A survivor of HIV and tuberculosis is traveling through Idaho this week to support the global program that saved her life.
Loyce Maturu was 10 years old and living in the capital of Harare, Zimbabwe, when her mother and younger brother died from HIV. Shortly after, in 2004, she discovered that she was HIV-positive and also had tuberculosis.
Fortunately, the Global Fund to Fight AIDS, Tuberculosis and Malaria had just started providing aid in Zimbabwe and local advocates helped her get treatment for her diseases. When she attempted suicide a few months later by overdosing on the tuberculosis pills, the same advocates brought her to the hospital and helped to save her life again.
Within six months, Maturu’s tuberculosis had been cured and she became determined to to share her story to help raise awareness of the others going through what she went through.
“I was one of the most fortunate people to get that treatment when when I needed it,” Maturu said.
There are 1.4 million people living with AIDS in Zimbabwe but more than a million of them are now getting antiretroviral treatment for the disease through the Global Fund. More than 13,000 of those are people who, like Maturu, are simultaneously being treated for both.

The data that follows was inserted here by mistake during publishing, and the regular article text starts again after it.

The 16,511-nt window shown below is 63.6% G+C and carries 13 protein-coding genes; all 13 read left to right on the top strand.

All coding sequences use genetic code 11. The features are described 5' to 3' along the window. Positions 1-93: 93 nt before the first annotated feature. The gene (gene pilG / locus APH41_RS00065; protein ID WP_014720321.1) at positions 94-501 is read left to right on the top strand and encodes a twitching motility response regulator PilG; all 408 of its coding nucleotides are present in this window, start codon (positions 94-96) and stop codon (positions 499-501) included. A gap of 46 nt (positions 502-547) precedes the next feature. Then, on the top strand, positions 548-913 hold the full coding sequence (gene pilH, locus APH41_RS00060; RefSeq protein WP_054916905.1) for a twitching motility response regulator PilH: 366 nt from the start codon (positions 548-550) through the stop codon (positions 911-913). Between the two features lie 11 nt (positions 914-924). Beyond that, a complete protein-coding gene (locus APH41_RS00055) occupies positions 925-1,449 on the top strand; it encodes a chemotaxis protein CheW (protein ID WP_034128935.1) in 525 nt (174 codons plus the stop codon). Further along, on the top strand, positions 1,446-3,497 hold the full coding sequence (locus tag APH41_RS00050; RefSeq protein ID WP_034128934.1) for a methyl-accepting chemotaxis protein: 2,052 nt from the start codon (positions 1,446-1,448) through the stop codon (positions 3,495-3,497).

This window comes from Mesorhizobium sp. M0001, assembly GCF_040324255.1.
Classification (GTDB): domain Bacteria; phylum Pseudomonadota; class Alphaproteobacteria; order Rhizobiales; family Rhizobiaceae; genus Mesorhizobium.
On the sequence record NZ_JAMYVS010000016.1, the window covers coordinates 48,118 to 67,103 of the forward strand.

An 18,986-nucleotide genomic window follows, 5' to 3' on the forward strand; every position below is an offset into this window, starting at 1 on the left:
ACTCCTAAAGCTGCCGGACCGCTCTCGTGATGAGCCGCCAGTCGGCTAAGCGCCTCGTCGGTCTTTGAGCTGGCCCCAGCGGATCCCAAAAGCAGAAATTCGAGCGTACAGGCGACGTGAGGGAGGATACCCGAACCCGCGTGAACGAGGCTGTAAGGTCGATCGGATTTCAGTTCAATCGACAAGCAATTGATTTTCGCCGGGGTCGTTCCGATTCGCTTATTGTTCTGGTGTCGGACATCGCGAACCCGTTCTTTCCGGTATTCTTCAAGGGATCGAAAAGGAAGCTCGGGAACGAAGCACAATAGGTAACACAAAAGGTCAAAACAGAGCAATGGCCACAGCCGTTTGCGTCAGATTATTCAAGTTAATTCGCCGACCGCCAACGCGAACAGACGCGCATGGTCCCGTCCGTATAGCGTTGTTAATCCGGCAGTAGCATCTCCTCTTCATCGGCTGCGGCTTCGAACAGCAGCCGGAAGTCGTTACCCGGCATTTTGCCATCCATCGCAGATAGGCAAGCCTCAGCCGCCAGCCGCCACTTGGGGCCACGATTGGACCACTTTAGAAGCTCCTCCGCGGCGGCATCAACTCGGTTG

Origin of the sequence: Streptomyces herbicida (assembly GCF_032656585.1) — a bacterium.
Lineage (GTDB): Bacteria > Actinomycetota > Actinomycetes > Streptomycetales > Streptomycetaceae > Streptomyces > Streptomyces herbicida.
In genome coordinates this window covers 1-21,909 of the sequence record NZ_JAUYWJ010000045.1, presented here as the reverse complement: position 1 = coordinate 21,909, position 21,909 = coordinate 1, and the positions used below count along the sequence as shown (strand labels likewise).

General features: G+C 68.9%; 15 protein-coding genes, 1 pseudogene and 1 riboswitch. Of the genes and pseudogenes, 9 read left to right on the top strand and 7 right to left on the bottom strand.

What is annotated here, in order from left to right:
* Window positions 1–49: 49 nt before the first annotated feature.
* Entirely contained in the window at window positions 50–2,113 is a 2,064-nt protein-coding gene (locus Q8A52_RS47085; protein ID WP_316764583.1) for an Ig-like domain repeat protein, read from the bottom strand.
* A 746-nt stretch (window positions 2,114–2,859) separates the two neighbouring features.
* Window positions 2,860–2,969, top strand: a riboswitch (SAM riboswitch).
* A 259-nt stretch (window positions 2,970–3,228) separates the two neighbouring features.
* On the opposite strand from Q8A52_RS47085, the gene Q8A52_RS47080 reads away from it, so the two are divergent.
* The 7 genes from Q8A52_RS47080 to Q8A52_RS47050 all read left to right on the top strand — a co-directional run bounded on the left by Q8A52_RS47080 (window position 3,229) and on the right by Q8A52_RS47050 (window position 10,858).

Maturu is touring the country with Results, an American nonprofit that is working to end national and global poverty, to gather support for the Global Fund. There will be a vote in October for countries to renew their support for the fund’s efforts or even increase funding to try and eliminate diseases such as HIV within a few decades.
“All the efforts will make sure we have 16 million more lives saved. That is what we are looking at,” Maturu said.
Right now, Maturu and Results expansion manager Amanda Beals are in the middle of a mountain states tour to gather support and awareness for the Global Fund. Idaho is an especially important state for them because of Sen. James Risch’s role as the chairman for the Foreign Relations Committee. The women hope that Risch will use his position to lead a bipartisan effort for the U.S. to continue leading the Global Fund’s donors.
“Congress has changed power a lot over the last 17 years but the Global Fund has always been supported by them,” Beals said.
The Global Fund’s goal is to replenish its funding with $14 billion over the next three years. If the United States donated at the same rate it had done in the past, it would provide $4.68 billion of that.
A statement from Risch’s office stated his intent to continue supporting the effort to end AIDS through the President’s Emergency Plan for AIDS Relief, a State Department program that has worked closely with the Global Fund for many years.
”As Chairman of the Senate Foreign Relations Committee, I intend to ensure that PEPFAR continues to serve as one of the most transformative, efficient, and effective U.S. foreign assistance programs of our time,” Risch’s statement read in part.